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4. Data Science

Data scientists use their expertise (e.g. in software engineering, artificial intelligence, machine learning or statistical tools) to analyse and interpret large amounts of data, which can influence decision-making, policy and strategy. Within scientific research, data scientists can help to draw patterns from available data, which may improve the accuracy of diagnoses and improve patient outcomes, among many other applications. The need for data scientists is on the rise as the volume of data we produce, and have the capacity to store, has increased over the years. We need skilled individuals that can draw useful interpretations out of such data.


Having a degree in computer science, mathematical or science-related courses are typically required to step into this field. However, if you do not have such degrees and are desiring to transition into this career path, you can obtain a postgraduate qualification in courses such as data analytics, data science, business analytics etc. You will also need to be proficient in programming languages, such as Python, R and Java.


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5. Science policy

There are two arms to science policy: policy for science and science for policy. The first arm (policy for science) involves engaging with stakeholders e.g. The government, National Health Service (NHS), Universities etc. to convey the value of research and ensure that their policies are fostering the conduct of high-quality and effective research. This can include ensuring adequate science funding, infrastructure and representation of minority groups.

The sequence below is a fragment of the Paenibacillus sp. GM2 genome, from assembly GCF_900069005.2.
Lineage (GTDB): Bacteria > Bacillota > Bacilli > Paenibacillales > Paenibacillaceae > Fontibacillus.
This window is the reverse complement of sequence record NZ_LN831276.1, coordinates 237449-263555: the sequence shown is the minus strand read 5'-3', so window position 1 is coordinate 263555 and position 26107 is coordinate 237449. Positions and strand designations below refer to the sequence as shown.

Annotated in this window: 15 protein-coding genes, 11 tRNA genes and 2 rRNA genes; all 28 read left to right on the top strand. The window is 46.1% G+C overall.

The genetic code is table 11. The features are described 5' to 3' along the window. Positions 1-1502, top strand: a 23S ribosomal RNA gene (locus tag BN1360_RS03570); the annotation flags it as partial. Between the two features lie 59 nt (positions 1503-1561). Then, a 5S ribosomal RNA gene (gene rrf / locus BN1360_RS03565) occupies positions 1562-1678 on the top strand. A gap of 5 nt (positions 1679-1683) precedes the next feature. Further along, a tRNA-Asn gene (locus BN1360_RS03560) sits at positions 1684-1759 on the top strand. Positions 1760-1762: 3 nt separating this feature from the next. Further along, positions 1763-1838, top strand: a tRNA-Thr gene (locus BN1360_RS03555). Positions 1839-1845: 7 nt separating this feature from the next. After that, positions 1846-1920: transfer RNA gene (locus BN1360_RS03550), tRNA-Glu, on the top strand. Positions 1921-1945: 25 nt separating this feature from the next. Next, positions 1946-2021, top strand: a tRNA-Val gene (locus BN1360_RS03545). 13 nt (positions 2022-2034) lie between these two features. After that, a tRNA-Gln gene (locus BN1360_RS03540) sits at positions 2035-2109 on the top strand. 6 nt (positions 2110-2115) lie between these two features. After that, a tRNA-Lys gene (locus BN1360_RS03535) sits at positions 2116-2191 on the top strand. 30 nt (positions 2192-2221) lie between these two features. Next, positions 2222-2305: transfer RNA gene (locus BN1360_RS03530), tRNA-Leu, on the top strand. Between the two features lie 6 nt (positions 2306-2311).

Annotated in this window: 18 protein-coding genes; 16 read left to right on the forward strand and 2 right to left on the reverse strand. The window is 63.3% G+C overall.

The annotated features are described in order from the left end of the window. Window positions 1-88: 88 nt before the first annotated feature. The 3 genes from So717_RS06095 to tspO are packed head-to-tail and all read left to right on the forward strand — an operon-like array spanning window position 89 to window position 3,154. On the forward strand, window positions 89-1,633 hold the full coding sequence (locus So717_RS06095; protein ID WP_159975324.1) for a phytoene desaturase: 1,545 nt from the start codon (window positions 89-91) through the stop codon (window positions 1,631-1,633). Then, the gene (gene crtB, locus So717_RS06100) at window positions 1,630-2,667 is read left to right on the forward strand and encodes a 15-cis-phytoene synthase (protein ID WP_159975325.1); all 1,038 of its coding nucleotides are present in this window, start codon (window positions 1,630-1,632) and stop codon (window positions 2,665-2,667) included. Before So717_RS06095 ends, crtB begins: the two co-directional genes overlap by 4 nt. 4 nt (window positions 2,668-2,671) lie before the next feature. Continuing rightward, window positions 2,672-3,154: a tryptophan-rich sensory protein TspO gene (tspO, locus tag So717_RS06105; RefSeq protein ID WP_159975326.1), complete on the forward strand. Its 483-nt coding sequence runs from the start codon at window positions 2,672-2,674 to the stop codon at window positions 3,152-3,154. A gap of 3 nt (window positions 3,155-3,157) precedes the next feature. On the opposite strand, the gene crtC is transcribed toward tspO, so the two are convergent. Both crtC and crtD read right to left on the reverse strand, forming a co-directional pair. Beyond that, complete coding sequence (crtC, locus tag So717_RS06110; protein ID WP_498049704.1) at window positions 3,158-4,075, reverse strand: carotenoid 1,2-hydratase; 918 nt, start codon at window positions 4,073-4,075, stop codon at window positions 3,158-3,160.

The second arm (science for policy) aims to equip the government and other organizations with accurate scientific information for quality policy decisions.


Policy officers can work for scientific bodies, such as the Institute of Physics, or public sector organizations, such as the Parliamentary Office of Science and Technology (POST). The work of a policy officer may involve the identification and analysis of policy issues, consultations with stakeholders and remaining updated on political, social and economic developments, among other responsibilities.


Policy officers typically have postgraduate qualifications in politics or policy studies. Vacancies can be quite scarce but you can check out the New Scientist, Times Higher Education and the Guardian for postings. The Wellcome Trust has a Graduate Development Programme with rotations in various sectors, including policy. POST also offers fellowship programmes for PhD students.


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6. Science Funding and Administration